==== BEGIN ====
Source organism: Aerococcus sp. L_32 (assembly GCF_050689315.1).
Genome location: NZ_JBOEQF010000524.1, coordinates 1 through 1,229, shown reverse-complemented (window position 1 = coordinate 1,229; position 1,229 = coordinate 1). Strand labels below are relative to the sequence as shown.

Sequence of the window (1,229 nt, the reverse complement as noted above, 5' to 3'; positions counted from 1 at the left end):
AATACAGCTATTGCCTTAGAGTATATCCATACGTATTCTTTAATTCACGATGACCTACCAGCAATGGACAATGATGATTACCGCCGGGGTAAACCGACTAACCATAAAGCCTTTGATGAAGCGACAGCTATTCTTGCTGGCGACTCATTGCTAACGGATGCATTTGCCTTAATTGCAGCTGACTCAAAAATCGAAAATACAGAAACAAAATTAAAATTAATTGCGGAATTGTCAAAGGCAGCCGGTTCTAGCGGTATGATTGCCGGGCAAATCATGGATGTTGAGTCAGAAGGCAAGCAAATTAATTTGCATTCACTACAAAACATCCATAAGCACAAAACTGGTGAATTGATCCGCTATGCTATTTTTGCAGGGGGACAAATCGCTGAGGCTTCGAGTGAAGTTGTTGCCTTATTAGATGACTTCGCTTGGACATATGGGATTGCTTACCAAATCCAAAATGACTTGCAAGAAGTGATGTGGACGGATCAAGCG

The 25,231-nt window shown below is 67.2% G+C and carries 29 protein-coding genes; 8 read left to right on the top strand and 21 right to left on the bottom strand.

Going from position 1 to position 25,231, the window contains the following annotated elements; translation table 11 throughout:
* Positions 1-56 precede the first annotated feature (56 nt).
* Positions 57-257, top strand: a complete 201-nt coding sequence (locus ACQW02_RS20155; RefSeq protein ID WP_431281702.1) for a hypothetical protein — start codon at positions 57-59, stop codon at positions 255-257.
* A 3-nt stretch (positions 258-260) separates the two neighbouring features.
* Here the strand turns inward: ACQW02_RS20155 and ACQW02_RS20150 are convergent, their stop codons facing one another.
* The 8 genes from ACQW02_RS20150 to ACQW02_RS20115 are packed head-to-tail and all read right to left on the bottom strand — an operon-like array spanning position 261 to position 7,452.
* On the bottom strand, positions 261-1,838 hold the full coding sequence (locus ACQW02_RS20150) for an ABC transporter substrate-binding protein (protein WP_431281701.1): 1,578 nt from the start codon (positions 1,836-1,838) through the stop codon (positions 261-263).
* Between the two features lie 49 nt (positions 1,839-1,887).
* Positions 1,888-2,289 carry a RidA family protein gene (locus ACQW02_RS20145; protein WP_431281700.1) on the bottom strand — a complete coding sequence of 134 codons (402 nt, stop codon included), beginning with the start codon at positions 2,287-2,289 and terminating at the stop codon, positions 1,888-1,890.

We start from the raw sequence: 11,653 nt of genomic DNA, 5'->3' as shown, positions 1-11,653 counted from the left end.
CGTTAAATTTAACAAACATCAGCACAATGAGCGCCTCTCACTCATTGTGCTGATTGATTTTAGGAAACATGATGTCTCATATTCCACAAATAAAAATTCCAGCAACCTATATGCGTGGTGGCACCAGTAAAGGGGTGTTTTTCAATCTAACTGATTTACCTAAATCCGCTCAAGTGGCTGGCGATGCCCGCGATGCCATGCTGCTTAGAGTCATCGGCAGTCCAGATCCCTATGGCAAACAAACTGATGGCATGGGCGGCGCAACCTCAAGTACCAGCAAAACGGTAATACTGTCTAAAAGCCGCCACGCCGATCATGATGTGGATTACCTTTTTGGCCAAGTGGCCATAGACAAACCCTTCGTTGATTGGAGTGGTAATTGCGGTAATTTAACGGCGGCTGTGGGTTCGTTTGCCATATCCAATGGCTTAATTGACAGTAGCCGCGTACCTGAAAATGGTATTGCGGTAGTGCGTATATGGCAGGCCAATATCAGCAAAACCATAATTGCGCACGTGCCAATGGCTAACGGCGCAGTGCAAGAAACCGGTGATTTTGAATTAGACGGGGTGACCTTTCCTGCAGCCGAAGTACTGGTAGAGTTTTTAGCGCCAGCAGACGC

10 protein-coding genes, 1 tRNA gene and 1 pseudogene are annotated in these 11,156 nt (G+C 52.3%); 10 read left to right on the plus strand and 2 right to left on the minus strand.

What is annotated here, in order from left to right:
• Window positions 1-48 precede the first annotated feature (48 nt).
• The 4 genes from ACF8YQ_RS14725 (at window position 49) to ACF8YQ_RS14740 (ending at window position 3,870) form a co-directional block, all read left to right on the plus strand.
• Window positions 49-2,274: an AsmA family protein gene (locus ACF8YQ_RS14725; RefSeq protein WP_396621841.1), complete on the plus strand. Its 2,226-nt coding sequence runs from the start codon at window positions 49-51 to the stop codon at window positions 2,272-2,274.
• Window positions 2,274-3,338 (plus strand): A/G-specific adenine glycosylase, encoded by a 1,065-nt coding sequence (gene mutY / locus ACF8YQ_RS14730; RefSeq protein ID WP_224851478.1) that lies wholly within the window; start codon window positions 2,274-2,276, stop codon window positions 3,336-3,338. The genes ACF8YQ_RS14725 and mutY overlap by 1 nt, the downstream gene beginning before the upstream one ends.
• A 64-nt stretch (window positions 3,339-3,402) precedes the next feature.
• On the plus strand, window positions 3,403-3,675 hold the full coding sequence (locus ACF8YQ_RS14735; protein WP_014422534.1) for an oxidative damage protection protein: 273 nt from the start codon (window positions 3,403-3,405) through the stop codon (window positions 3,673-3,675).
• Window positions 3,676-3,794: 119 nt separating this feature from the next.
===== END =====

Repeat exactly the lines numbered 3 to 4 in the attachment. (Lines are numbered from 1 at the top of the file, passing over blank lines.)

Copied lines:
Sequence of the window (1,229 nt, the reverse complement as noted above, 5' to 3'; positions counted from 1 at the left end):
AATACAGCTATTGCCTTAGAGTATATCCATACGTATTCTTTAATTCACGATGACCTACCAGCAATGGACAATGATGATTACCGCCGGGGTAAACCGACTAACCATAAAGCCTTTGATGAAGCGACAGCTATTCTTGCTGGCGACTCATTGCTAACGGATGCATTTGCCTTAATTGCAGCTGACTCAAAAATCGAAAATACAGAAACAAAATTAAAATTAATTGCGGAATTGTCAAAGGCAGCCGGTTCTAGCGGTATGATTGCCGGGCAAATCATGGATGTTGAGTCAGAAGGCAAGCAAATTAATTTGCATTCACTACAAAACATCCATAAGCACAAAACTGGTGAATTGATCCGCTATGCTATTTTTGCAGGGGGACAAATCGCTGAGGCTTCGAGTGAAGTTGTTGCCTTATTAGATGACTTCGCTTGGACATATGGGATTGCTTACCAAATCCAAAATGACTTGCAAGAAGTGATGTGGACGGATCAAGCG